-----For many, men of God were self-righteous, condescending, arrogant, unfriendly, or argumentative.The church attendance, rituals, and regulations prompted congregates perhaps to feel they were nothing more than empty shells. Instead of sound doctrine and invitations to receive fulfilling lives in the presence of the Lord and each other, many were led to believe that being among the brethren meant nothing more than debating theology and determining who is and who is not part of God's elected people. Not that it mattered to be separate from the world, but to be fortunate enough to be allowed in church membership and partake in the holy sacraments.

    -----The Great Awakening and this powerful sermon tore down the walls which before blocked the view of slaves and sinners, people in desperate need of redemption, love, and the resurrection of Jesus Christ. They needed to hear that God was angry with the natural ways of mankind; they also needed to hear, however, that God had not deprived them of His mercy. They had an opportunity to turn, to choose, to acknowledge Him and the gift of salvation to all man. Black or white, bound or free, man or women, sinner or saint, everyone had fallen short of the glory of God but everyone had a chance to give God everything and in His name be changed forever.

    -----Finally, the “Tactics first used to mobilize religious groups—such as organizing committees and writing petitions and letters—also proved useful for political activities.” In awakening from the deep sleep of blissful ignorance, individuals repented, were redeemed, and resolved to become increasingly active in not only religious affairs and a more intimate relationship with God but also the affairs of the political arena. Now holding the countries leaders accountable for their actions, the people would assume men of virtue and utmost respect for God and the equality of man to be elected. “The Awakening thus fostered greater political awareness and participation among colonists.”

    -----The revivals would soon tone down, the Great Awakening would soon end, but the impact it had was everlasting. This is shown by the testimonies of many individuals and the admiration of one in particular, a Jonathan Edwards of our own time so to speak, John Piper.

    -----Piper wrote,“The Message of Jonathan Edwards in The End of Which God Created the World is an intensely personal concern for me and a word of great public significance. In that book, a vision of God is displayed that took me captive thirty years ago and has put its stamp on every part of my life and ministry. But, more important than my own experience, is the immense significance of Edward's vision of God for the wider public of our day.” Although it would not seem directly that it was Edward's “Sinners in the Hand's of an Angry God” that captured Piper, the great influence is still present and no doubt John Piper would also find the sermon still intriguing compared to many of his other contributions to Christian theology.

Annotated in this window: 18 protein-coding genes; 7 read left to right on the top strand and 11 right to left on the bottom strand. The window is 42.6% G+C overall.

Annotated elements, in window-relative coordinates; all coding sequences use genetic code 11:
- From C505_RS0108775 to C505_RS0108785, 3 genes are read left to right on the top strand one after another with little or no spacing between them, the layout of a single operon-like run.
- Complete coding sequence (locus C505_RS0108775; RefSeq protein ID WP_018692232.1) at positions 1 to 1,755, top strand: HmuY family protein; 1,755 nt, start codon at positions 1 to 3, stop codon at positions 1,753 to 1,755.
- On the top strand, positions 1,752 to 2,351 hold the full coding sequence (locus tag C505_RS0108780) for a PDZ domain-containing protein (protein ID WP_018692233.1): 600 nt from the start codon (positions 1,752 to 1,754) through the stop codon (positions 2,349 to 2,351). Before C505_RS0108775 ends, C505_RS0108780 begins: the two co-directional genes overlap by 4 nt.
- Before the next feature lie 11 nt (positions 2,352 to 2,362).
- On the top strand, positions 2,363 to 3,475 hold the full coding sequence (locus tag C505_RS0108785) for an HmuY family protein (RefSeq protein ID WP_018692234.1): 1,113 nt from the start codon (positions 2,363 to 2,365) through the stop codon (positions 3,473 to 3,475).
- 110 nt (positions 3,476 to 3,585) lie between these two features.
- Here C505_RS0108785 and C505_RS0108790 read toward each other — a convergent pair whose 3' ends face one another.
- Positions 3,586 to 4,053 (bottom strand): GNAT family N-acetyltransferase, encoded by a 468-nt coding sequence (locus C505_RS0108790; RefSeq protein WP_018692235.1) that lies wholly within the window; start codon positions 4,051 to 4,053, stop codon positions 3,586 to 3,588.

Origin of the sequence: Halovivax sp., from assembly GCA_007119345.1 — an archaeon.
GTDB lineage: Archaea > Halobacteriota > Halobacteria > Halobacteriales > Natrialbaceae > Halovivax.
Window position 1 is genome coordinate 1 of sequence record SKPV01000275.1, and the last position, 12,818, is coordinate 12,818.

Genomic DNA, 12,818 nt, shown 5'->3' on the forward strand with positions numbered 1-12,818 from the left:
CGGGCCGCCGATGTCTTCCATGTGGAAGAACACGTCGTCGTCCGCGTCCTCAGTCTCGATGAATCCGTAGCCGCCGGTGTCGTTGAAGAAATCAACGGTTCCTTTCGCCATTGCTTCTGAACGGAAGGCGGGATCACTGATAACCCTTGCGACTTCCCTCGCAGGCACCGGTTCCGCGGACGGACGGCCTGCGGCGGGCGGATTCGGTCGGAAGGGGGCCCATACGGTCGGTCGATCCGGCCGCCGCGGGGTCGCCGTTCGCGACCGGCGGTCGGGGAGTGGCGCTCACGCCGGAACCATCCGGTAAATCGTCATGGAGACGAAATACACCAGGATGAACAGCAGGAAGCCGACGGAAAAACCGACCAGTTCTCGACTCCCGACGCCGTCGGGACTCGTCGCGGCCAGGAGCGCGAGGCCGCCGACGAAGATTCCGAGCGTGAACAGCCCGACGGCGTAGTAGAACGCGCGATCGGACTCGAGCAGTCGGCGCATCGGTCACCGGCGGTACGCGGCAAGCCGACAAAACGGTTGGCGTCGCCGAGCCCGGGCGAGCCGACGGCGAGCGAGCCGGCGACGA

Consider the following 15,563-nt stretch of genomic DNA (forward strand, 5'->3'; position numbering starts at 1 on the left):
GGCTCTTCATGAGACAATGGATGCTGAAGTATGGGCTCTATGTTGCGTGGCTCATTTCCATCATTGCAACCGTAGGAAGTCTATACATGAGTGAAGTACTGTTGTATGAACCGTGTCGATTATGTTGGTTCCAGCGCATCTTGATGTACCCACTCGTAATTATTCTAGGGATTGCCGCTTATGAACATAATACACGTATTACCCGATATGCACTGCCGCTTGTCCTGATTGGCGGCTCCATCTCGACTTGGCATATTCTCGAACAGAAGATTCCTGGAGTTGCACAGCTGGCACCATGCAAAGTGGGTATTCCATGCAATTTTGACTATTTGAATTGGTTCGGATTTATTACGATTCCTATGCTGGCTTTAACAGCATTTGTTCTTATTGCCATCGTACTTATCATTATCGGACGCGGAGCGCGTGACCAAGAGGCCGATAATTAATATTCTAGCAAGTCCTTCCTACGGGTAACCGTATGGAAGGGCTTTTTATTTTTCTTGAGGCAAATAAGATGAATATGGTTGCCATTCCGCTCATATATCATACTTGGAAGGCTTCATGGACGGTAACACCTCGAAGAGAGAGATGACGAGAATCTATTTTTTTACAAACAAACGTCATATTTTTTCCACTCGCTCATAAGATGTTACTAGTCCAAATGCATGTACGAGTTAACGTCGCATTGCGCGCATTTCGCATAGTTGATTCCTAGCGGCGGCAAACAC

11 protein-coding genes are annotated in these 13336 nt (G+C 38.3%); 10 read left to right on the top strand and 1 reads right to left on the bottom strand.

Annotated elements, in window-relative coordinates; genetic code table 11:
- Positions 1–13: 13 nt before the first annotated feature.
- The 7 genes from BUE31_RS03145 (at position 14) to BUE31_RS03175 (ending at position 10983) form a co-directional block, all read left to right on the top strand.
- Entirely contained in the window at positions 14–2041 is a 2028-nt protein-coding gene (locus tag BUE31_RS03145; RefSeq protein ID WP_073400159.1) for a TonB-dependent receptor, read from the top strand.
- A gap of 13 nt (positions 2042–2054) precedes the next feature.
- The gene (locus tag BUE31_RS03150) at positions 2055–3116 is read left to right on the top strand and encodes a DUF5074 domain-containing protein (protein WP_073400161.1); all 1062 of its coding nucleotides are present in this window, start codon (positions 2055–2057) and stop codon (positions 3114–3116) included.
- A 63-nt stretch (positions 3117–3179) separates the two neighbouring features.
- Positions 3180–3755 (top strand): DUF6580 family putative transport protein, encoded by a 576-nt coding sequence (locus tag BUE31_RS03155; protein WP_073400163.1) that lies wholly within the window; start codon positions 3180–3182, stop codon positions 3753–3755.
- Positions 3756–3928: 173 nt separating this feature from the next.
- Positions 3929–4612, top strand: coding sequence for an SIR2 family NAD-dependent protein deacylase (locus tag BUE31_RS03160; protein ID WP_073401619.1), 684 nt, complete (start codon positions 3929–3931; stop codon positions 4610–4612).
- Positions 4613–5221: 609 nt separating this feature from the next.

-----The Great Awakening developed as a theology of "total dependence" on the transformative emanations of the Holy Spirit under Jonathan Edwards. Confronting his congregation, Edwards presented two images: images of "Sinners in the hands of an angry God" against those of "the divine and supernatural light".

    -----The result of such sermons during the 1730s brought society to remarkable conversion and interior reflection. This spread throughout New England in different degrees throughout the decade, with another resurgence or zeal occurring in 1742-1743.6 Without the aid of this man, his transforming words, and all the impacted lives, the world we know today could be much different. Jonathan Edwards is much more then a legendary theologian, in fact, a part of him lives amongst all who proclaim the name of Christ. Despite these things happened quite a few centuries ago, the revivals and Edwards' words still echo far into eternity revealing the greatest truth of all—God's sovereign grace and gift of salvation.


    Goldfield, Abbott, Argersinger, Anderson, Barney, Argersinger, and Weir,
    The American Journey. New Jersey: Prentice Hall, 2009.

    The Great Awakening, “Some Figures of The Great Awakening.”
    (accessed November 9, 2009)

    Piper and Edwards, God's Passion for His Glory:
    Living the Vision of Jonathan Edwards, Illinois: Crossway Books, 2009.

    The Jonathan Edwards Center at Yale University,
    "Jonathan Edwards: Biography."
    (accessed November 9, 2009).

    Wake Forest University, "Lecture Four The Great Awakening." edwards/biography
    (accessed November 9,2009).